Our new figures show that not only have the numbers of carers increased by a third in the past five years but friends and family are spending around 17 hours a week looking after loved ones. Some carers are even spending 35 hours a week caring - the same as a full time job - and yet many won't have the pay packet to show for it.
Our new analysis shows that the average British family simply cannot afford to get cancer. Having the disease costs 4 in 5 patients an average of £570 per month. This is a combination of incurring extra costs such as travel to hospital or increased heating bills, as well as losing income if they are too ill to work.
My wife's expecting our first daughter in August this year, and I can't wait. I'm so excited about being a dad. But rewind just a few short years, and I could never have imagined this would be happening to me. Because my cancer surgeon had just uttered the words "the treatment will almost certainly leave you infertile".
There are certain realities you have to face when you have a cancer diagnosis. Life is never going to be quite the same again. Chemotherapy saps your strength and energy levels and the radiotherapy is sore long after you leave the unit, but worse than the treatment itself, for many women, is the hair loss.
I knew that I might not survive. The cancer was highly aggressive and the surgeries were very risky, carrying a 50% percent paralysis risk. At times I was tempted to focus on the injustice of it all. I'd done nothing to deserve this, but no cancer patient ever does. So, instead of staring hopelessly at the bleakness of my situation I determined to be positive...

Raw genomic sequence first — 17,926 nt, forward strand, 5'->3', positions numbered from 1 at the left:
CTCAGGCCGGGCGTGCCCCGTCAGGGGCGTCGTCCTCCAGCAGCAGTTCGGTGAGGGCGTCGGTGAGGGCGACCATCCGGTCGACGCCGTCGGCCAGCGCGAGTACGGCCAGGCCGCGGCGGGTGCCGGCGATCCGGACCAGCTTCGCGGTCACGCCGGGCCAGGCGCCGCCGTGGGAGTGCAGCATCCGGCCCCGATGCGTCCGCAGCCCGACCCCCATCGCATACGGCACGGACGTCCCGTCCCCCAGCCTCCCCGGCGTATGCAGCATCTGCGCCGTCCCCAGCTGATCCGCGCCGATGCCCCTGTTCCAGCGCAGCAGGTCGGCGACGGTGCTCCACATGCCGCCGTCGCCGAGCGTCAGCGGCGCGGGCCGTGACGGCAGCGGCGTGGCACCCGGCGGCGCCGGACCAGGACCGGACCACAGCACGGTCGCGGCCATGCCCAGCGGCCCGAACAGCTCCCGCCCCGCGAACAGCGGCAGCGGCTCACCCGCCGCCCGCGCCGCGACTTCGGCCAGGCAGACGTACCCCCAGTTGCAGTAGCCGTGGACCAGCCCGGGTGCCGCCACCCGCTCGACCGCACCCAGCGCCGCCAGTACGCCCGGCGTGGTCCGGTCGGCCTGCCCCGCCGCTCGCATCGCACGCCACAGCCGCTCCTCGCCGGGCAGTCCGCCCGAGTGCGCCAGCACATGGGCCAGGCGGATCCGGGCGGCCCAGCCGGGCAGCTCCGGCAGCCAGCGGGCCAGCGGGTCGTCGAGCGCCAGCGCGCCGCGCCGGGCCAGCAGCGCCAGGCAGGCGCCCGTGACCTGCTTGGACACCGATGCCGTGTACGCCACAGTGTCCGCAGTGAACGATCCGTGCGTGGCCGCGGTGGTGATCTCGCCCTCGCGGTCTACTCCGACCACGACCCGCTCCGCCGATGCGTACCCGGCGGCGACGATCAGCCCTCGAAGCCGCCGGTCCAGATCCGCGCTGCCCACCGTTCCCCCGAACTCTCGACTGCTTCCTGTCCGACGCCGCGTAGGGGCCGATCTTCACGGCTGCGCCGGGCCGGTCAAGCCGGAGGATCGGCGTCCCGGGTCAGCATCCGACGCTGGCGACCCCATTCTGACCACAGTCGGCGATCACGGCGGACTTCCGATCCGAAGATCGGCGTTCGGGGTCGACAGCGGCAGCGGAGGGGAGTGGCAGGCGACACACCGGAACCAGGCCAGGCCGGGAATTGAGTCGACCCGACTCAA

Deep down, we know that we should be safe in the sun. I certainly knew it, but my husband Graham thought he was 'indestructible' and so he didn't wear sun cream. It's only now, as a widow after Graham was cruelly snatched away by skin cancer when he was just 43 years old, that I can't believe I didn't act differently and make him protect himself.
Ten years later, what are my reflections on my experience as a carer? First, I never saw myself as a carer. The word 'carer' implies forced responsibilities. I was simply and overwhelmingly John's girlfriend who only wanted the best for him. We had wonderful times together - cancer isn't all bad - and his illness only made us appreciate each other even more.
Jodie is 31 and lives in London, last October she was given the devastating news that she had breast cancer. A few weeks later she was told it had spread to her bones. She had to give up work almost immediately and suddenly found herself with barely enough money to live on. Jodie was advised by her nurse to apply for the Personal Independence Payment, the UK's main disability benefit, which would offer her some financial support. She applied in November, but seven months on and she is still waiting to find out if she is eligible. She is now at crisis point, struggling to pay for day-to-day expenses such as food and bills. This is unacceptable.
Let's face it, men are rubbish at talking seriously about their health. Other than sporadically airing my own health-related neuroses, my own previous form on serious cancer talk is questionable. Other than a mere cursory chat to a friend about his mother's breast cancer diagnosis, it's probably zero.